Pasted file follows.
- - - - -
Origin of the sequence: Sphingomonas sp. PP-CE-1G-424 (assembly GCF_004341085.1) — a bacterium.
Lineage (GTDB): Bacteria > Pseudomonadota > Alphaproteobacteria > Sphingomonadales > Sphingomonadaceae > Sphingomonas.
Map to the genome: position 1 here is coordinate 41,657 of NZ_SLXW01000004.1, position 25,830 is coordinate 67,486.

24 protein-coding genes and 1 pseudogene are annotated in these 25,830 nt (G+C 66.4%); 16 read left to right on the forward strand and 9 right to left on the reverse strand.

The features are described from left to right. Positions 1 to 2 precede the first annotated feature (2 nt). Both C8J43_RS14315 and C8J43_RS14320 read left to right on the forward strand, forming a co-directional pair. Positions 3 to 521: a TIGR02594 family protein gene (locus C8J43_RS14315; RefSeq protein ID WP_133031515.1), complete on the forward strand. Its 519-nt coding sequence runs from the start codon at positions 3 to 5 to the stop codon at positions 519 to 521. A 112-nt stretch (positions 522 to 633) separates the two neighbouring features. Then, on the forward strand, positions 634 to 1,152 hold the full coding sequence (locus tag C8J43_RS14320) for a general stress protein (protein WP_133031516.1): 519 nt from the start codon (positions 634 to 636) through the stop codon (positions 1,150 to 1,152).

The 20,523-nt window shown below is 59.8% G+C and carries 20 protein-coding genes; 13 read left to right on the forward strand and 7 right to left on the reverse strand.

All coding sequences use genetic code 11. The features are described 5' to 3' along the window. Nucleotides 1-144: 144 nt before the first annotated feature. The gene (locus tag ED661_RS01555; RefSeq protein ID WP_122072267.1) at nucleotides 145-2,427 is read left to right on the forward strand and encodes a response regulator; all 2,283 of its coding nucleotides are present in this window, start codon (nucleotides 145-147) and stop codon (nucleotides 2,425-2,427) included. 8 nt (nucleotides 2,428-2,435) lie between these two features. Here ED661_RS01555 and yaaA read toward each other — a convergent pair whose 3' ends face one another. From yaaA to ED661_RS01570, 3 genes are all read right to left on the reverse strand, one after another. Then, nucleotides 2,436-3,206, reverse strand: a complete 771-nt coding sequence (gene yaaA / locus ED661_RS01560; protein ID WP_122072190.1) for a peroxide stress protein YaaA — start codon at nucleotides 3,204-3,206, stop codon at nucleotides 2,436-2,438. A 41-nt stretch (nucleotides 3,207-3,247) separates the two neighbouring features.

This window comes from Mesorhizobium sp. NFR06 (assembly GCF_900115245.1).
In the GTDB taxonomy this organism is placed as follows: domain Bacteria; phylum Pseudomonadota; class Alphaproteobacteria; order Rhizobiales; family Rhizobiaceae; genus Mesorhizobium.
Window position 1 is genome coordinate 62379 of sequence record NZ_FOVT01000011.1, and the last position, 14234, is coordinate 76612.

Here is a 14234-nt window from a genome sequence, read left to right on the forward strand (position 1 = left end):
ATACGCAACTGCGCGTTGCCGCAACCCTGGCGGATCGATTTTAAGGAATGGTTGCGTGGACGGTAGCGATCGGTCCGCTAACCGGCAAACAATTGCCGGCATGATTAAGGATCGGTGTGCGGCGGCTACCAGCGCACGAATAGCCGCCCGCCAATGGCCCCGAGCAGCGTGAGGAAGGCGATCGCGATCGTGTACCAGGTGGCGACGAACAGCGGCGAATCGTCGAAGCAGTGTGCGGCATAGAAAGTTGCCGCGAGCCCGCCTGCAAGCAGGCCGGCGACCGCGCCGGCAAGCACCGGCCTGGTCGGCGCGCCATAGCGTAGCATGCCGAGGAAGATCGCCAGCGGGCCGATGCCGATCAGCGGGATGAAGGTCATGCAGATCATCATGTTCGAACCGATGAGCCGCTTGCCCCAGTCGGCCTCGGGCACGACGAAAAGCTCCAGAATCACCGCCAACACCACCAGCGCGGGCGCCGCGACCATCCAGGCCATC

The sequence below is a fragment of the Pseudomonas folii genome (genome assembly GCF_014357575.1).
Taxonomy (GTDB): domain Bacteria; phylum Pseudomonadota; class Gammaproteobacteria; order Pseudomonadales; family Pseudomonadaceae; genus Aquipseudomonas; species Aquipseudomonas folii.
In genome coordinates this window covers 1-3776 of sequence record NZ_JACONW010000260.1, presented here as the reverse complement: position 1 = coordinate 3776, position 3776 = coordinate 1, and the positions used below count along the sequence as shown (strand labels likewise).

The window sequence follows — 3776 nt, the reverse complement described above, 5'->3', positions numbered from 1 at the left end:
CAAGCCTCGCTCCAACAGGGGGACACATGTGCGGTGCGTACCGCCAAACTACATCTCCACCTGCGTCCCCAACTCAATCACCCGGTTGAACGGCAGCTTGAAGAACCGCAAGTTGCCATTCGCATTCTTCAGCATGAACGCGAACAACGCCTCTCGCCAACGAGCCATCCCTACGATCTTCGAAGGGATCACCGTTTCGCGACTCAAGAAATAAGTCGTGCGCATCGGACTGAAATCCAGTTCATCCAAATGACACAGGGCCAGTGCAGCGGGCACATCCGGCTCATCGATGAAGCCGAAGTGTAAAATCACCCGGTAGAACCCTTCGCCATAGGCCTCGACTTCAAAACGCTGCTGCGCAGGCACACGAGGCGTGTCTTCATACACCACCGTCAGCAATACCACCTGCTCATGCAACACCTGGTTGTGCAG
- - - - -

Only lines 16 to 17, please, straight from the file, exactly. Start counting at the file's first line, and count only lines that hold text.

The window sequence follows — 3776 nt, the reverse complement described above, 5'->3', positions numbered from 1 at the left end:
CAAGCCTCGCTCCAACAGGGGGACACATGTGCGGTGCGTACCGCCAAACTACATCTCCACCTGCGTCCCCAACTCAATCACCCGGTTGAACGGCAGCTTGAAGAACCGCAAGTTGCCATTCGCATTCTTCAGCATGAACGCGAACAACGCCTCTCGCCAACGAGCCATCCCTACGATCTTCGAAGGGATCACCGTTTCGCGACTCAAGAAATAAGTCGTGCGCATCGGACTGAAATCCAGTTCATCCAAATGACACAGGGCCAGTGCAGCGGGCACATCCGGCTCATCGATGAAGCCGAAGTGTAAAATCACCCGGTAGAACCCTTCGCCATAGGCCTCGACTTCAAAACGCTGCTGCGCAGGCACACGAGGCGTGTCTTCATACACCACCGTCAGCAATACCACCTGCTCATGCAACACCTGGTTGTGCAG